Thursday, May 5, 2016

Posted February 24, 2016in Joe's Neighborhood

Defining ‘rad’

“You’re certainly not cool enough to go in there.” I knew that, even without the helpful observation of my wife. I wasn’t at 16, and I’m certainly not at 61. If coolness is the test, I am always good for the overall curve. But here I am, walking past Mars

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Posted February 17, 2016in Joe's Neighborhood

Mary’s picture on a semi

Crowds storm the Hy-Vee on Valley West Drive. No, it’s not a riot, but carts are nearly full even though customers are only halfway through the many aisles with the many smiles. The weekend of the big game is coming, causing momentary logjams as people debate what sauce to use

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Posted February 10, 2016in Joe's Neighborhood

The monastic life

Neon doesn’t seem the best light for contemplating the contemplative life. Not to mention those bright red shopping carts lined up in front with the red bulls eye prominent on the facade. And the smell of popcorn and Starbuck’s coffee wafting out the front doors? I don’t know. This doesn’t

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Posted February 03, 2016in Joe's Neighborhood

The post office

The post office was established at Fort Des Moines in 1845, and was known as Raccoon River until June 1, 1846, when the name Fort Des Moines was given it. Josiah Smart, who was the Indian interpreter for the military authorities at the Fort, was appointed as the first postmaster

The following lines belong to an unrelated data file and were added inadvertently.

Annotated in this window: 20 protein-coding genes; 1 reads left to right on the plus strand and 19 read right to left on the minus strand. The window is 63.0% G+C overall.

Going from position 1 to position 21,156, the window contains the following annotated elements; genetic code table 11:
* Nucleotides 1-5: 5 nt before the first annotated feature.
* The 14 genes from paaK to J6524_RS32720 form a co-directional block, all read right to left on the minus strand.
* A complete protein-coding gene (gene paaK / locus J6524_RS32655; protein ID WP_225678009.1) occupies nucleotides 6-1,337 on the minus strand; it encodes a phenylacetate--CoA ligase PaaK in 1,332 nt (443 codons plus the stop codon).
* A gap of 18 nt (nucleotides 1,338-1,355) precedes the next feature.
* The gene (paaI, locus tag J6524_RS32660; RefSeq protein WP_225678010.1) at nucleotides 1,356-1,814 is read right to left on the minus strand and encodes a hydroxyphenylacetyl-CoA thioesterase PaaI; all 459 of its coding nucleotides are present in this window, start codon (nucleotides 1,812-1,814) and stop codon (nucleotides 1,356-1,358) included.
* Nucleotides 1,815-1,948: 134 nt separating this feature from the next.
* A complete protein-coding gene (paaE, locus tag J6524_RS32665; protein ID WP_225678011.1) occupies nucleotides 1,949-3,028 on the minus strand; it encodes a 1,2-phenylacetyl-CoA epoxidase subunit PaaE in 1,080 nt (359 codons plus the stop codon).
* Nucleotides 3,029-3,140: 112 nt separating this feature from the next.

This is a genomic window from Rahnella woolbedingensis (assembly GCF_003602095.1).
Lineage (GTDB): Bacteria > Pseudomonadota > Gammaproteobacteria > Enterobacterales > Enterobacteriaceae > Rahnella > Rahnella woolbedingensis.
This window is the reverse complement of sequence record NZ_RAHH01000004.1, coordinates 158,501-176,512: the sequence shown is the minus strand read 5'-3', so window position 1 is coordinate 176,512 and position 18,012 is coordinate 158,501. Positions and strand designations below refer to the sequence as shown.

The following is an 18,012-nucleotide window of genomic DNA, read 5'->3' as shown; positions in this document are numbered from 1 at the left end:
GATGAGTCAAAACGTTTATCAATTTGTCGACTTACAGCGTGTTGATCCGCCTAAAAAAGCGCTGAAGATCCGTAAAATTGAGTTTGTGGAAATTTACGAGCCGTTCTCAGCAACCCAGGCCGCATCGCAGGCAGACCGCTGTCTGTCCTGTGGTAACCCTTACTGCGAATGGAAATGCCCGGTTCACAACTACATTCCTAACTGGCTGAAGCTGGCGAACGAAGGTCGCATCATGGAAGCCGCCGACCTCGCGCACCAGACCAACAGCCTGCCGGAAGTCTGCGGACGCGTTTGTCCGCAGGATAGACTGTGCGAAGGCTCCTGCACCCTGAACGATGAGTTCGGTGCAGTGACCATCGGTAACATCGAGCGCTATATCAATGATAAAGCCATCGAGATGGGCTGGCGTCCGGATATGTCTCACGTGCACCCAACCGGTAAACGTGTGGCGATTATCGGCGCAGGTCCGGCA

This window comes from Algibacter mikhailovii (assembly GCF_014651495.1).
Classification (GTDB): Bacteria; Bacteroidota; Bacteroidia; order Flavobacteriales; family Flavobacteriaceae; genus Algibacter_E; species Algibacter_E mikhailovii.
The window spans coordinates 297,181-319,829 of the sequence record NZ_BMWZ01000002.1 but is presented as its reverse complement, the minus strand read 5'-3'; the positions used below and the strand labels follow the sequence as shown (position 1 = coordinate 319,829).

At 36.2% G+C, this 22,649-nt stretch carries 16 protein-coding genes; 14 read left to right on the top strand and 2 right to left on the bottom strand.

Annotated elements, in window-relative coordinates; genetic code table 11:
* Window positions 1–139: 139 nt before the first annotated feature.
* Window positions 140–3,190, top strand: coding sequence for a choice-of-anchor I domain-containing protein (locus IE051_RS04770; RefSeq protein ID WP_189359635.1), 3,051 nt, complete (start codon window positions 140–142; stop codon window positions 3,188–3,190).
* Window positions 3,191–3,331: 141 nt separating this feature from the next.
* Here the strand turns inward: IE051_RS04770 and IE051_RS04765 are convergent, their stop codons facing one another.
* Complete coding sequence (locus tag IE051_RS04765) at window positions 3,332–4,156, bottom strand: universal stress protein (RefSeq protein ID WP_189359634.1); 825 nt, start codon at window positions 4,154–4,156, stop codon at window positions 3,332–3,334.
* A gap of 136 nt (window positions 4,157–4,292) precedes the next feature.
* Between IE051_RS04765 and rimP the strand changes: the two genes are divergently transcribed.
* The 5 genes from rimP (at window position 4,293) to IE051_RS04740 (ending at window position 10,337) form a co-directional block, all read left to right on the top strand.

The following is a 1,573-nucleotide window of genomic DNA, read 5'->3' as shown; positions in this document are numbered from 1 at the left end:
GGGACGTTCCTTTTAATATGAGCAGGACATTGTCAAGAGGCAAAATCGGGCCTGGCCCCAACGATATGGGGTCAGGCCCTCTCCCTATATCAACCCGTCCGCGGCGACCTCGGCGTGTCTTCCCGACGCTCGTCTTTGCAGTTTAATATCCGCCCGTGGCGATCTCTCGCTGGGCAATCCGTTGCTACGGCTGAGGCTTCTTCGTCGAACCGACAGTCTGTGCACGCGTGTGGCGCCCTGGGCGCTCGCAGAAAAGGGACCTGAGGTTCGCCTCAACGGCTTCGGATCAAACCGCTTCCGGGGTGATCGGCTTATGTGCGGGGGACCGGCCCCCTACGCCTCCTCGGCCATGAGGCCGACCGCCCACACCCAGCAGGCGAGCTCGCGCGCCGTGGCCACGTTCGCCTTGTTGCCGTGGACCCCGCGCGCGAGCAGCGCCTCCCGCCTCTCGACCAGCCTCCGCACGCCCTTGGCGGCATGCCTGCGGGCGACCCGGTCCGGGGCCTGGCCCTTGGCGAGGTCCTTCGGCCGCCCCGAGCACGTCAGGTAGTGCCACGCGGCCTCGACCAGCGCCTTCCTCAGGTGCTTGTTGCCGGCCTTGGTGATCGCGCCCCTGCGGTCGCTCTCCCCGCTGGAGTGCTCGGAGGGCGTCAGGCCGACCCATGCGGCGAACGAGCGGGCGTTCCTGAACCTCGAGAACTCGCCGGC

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Posted January 27, 2016in Joe's Neighborhood

The caucuses: a soldier’s view

The retired Navy captain sat across the table at Smokey Row Coffee. Totally composed. Taking my measure is my guess. I start to feel a little warm under her scrutiny. Let’s see — unwavering eye contact, upright posture, an open smile. Check, check and check. Naval Captain Megan Klee, retired,

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Posted January 20, 2016in Joe's Neighborhood

Uncovering the dark underbelly of IT

Iowans pride themselves on not being rude. “Please. Sit down. Can I get you a cup of coffee? Do you want a slice of pie with that?” It may explain how in a state that has conservative leanings, we early on embraced racial equality, women’s rights and gay marriage. It’s

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Posted January 13, 2016in Joe's Neighborhood

The sledding hill

“Dad says it is your turn to go down the hill with me.” The young girl, her right side dipped in snow, her stocking cap covering only one ear, and a plastic blue sled trailing in her wake, looks up expectantly at the group of three moms standing at the

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Posted January 06, 2016in Joe's Neighborhood

Julius Brooks, the world and the horn

It was unexpected to be sure. The plunk of the piano wound its way back through the narrow hallway to the furthest alcove in the back room and drifted above the chile rellenos and the enchiladas and the taco salad. Distant. Muted. Fading in and out, but certainly there. A

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Posted December 23, 2015in Joe's Neighborhood

The artist and the doctor who sits next to his patients

The door pushes inward to warmth and people and noise. The young men in front of us are momentarily stuck at the entrance. The cold of the outside is fighting to move upstream into the coziness of the inside. But then the young men are in, with us closely following.

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Posted December 16, 2015in Joe's Neighborhood

The bird lady

“Feed the birds, tuppence a bag Tuppence, tuppence, tuppence a bag Feed the birds, that’s what she cries While overhead her birds fill the skies.”  Feed the Birds — Mary Poppins The multicolored pigeons cooed, the exotic chickens clucked, even that bird on the wire gave a loud squawk. No matter

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